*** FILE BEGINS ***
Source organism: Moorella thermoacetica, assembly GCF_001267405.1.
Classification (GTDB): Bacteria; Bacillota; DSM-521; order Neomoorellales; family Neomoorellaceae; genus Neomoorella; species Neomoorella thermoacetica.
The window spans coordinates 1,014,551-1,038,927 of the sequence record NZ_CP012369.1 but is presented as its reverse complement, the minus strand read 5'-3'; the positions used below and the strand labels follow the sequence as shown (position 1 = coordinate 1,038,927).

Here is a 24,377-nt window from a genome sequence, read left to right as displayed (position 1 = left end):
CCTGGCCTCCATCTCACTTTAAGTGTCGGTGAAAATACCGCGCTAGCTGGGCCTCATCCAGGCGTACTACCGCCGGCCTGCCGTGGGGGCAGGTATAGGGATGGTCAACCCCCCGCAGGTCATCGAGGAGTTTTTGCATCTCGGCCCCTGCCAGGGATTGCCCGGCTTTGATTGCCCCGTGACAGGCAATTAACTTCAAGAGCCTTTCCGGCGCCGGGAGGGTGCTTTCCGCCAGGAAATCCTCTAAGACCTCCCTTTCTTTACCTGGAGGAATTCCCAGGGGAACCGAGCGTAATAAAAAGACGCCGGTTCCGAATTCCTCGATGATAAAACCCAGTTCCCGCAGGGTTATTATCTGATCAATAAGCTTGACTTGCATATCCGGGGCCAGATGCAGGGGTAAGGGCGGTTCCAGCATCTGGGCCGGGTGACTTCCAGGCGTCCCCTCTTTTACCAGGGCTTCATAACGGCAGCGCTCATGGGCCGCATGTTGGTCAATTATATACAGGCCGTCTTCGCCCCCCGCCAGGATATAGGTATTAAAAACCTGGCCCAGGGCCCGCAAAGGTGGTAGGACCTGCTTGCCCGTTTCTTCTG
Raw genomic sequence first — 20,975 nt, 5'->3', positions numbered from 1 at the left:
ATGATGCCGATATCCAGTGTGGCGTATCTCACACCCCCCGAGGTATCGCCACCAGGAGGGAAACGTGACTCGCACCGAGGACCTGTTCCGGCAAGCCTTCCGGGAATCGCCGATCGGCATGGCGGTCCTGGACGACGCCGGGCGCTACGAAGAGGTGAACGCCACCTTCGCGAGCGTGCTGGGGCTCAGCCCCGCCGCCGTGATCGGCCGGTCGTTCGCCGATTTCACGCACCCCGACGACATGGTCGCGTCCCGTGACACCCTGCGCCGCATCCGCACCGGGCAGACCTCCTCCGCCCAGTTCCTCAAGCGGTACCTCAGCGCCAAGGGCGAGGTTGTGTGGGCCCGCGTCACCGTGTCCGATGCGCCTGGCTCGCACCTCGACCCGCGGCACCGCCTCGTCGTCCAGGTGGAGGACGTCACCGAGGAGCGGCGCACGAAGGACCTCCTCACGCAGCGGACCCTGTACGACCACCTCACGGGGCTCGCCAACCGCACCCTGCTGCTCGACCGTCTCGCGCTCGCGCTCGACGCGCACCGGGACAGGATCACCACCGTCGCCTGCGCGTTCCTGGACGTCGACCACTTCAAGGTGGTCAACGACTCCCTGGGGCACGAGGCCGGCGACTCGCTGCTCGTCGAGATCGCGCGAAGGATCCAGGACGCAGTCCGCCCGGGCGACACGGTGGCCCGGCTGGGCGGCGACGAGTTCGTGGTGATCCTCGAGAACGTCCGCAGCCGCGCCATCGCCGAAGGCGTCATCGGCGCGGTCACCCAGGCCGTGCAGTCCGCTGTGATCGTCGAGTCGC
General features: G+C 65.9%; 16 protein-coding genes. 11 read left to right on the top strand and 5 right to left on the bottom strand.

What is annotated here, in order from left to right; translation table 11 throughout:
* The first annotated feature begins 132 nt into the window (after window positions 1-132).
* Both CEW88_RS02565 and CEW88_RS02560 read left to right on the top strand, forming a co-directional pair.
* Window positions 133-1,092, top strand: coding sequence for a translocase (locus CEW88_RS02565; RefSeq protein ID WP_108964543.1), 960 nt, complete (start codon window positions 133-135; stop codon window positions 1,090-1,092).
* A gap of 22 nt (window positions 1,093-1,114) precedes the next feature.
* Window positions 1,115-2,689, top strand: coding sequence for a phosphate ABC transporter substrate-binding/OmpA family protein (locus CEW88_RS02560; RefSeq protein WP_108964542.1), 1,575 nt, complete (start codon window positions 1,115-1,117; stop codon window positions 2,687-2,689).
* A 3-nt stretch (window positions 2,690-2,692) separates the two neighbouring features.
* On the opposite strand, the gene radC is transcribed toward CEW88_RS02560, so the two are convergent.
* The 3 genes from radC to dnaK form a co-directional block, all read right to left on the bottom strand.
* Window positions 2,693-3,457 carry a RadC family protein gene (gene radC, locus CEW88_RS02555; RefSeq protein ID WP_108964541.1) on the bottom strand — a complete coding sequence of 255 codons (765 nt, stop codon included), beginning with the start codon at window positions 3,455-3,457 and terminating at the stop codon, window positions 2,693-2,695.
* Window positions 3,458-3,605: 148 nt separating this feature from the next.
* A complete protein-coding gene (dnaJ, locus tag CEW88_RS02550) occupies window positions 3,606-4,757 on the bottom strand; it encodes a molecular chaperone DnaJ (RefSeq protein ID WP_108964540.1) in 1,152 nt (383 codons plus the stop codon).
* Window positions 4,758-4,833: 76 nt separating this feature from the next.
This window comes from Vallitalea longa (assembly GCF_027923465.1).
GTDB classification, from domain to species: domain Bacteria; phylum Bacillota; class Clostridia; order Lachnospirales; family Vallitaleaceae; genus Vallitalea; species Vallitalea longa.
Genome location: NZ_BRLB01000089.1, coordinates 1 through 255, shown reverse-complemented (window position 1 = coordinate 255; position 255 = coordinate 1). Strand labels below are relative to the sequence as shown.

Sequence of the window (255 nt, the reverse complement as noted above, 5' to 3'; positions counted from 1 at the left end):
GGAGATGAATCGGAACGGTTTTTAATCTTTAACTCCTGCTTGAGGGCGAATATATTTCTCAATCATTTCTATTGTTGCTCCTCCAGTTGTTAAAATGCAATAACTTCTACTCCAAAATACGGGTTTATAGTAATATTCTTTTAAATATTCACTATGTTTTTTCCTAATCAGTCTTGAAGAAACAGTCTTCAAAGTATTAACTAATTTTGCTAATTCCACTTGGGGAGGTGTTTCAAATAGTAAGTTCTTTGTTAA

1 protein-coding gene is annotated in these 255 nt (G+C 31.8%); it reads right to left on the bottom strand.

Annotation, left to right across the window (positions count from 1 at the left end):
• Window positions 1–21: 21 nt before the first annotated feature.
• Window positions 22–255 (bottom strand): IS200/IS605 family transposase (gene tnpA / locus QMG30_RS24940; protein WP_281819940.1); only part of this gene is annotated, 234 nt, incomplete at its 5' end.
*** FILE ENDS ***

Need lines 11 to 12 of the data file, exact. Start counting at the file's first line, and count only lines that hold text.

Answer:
* Both CEW88_RS02565 and CEW88_RS02560 read left to right on the top strand, forming a co-directional pair.
* Window positions 133-1,092, top strand: coding sequence for a translocase (locus CEW88_RS02565; RefSeq protein ID WP_108964543.1), 960 nt, complete (start codon window positions 133-135; stop codon window positions 1,090-1,092).